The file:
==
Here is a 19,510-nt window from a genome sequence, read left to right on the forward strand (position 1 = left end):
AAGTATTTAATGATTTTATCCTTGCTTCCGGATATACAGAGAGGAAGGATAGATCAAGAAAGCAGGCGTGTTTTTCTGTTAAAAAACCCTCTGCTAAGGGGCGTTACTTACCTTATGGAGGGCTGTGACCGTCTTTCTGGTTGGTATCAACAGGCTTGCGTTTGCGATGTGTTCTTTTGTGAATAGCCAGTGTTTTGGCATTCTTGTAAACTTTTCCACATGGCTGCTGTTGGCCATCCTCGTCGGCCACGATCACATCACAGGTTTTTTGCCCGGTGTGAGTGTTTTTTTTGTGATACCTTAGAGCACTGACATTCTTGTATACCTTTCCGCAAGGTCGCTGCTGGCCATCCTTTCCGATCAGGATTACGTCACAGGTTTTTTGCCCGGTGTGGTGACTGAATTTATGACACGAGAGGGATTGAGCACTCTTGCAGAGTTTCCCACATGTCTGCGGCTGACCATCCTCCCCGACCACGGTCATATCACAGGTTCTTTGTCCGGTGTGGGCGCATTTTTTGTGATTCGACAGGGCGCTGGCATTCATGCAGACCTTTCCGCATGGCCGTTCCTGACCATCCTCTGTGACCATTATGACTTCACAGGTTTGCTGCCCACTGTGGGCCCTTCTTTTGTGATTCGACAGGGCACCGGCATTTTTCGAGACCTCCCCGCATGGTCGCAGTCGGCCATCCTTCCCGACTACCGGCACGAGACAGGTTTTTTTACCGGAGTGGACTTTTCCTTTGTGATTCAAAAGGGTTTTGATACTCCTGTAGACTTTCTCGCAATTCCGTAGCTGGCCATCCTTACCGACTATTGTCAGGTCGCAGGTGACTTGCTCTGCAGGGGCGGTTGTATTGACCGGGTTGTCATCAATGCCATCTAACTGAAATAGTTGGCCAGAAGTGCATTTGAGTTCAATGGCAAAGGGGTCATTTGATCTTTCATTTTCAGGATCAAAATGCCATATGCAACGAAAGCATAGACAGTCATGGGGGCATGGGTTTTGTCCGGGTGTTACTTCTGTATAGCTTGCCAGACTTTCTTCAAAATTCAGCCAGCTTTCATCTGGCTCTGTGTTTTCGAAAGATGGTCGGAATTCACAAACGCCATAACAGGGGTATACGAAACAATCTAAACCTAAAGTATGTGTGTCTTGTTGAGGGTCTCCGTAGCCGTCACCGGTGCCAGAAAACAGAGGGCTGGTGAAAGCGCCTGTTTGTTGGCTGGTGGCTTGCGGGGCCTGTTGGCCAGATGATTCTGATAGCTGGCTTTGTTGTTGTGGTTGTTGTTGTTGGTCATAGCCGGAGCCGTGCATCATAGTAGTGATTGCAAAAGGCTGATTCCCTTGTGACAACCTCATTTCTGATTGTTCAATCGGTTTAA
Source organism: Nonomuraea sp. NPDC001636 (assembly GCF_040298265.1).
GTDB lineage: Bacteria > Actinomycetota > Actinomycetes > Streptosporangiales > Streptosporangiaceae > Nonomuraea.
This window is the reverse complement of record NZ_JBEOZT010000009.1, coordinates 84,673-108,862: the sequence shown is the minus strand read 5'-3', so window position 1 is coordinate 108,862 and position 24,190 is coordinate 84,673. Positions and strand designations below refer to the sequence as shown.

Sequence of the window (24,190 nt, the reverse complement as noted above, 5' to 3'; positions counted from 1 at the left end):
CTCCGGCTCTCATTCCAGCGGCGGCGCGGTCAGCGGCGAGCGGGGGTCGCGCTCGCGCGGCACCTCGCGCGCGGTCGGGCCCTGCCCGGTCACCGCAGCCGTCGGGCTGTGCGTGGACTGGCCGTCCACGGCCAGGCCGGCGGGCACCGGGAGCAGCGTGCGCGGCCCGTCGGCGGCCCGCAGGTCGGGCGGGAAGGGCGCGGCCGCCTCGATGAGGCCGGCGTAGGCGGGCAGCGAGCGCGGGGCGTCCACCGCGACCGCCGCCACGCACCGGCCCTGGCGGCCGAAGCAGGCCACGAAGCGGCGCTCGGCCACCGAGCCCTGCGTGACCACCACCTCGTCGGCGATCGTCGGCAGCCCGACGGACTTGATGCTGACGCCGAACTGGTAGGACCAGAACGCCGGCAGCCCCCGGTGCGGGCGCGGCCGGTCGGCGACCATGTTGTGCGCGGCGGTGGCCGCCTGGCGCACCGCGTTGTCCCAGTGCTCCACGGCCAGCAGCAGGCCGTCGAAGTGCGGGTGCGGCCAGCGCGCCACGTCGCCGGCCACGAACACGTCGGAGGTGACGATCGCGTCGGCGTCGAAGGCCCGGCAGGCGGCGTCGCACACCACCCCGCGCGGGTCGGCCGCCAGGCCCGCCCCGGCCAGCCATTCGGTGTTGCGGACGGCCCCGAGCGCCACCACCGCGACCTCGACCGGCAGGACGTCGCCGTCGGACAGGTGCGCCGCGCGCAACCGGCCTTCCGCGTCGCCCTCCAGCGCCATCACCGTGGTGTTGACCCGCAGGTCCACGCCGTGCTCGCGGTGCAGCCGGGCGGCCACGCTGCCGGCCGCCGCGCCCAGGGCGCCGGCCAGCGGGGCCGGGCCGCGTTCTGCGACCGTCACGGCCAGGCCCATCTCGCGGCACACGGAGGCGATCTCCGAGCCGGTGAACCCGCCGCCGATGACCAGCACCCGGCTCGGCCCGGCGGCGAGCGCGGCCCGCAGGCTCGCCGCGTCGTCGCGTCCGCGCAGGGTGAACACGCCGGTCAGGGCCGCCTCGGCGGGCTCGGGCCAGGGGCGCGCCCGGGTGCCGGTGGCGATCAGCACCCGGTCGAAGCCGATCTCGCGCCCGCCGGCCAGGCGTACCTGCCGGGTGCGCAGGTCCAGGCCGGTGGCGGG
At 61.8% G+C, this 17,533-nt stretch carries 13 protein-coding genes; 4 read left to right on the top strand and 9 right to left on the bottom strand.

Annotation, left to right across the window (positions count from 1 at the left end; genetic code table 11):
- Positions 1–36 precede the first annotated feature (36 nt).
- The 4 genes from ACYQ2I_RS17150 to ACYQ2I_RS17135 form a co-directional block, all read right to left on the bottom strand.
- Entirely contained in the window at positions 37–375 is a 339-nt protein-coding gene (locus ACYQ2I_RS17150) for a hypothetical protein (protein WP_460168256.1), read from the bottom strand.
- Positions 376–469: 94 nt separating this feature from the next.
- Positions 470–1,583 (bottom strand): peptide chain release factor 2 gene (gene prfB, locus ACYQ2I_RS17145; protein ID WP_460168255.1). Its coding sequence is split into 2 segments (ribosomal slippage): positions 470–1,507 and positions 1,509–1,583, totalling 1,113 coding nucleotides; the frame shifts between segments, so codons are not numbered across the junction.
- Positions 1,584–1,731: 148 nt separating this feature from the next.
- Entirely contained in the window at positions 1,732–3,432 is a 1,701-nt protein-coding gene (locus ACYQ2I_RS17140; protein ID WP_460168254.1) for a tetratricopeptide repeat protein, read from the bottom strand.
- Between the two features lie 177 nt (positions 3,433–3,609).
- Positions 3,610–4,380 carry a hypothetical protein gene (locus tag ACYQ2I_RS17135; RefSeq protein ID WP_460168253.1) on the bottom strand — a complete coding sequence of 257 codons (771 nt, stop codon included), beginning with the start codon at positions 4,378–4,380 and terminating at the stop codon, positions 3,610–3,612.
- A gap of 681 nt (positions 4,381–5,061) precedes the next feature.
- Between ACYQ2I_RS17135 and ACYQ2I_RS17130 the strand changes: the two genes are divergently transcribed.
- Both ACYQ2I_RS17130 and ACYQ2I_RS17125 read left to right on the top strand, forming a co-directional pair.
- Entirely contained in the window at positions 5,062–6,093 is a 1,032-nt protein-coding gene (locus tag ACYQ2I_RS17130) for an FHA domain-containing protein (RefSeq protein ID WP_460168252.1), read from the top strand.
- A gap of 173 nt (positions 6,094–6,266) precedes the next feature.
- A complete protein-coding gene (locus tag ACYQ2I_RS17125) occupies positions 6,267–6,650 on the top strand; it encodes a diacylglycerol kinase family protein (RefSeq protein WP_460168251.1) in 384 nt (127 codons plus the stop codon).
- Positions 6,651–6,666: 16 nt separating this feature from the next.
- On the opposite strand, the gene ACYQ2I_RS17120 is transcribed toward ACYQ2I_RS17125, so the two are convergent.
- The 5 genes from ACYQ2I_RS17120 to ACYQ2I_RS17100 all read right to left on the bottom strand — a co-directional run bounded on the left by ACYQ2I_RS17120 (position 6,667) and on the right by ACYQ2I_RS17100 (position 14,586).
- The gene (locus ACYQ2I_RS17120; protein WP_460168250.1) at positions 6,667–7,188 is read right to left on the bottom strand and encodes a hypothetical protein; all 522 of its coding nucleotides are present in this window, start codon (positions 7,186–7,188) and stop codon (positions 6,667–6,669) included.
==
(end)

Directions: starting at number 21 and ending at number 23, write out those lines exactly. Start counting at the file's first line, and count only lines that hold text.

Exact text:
- Both ACYQ2I_RS17130 and ACYQ2I_RS17125 read left to right on the top strand, forming a co-directional pair.
- Entirely contained in the window at positions 5,062–6,093 is a 1,032-nt protein-coding gene (locus tag ACYQ2I_RS17130) for an FHA domain-containing protein (RefSeq protein ID WP_460168252.1), read from the top strand.
- A gap of 173 nt (positions 6,094–6,266) precedes the next feature.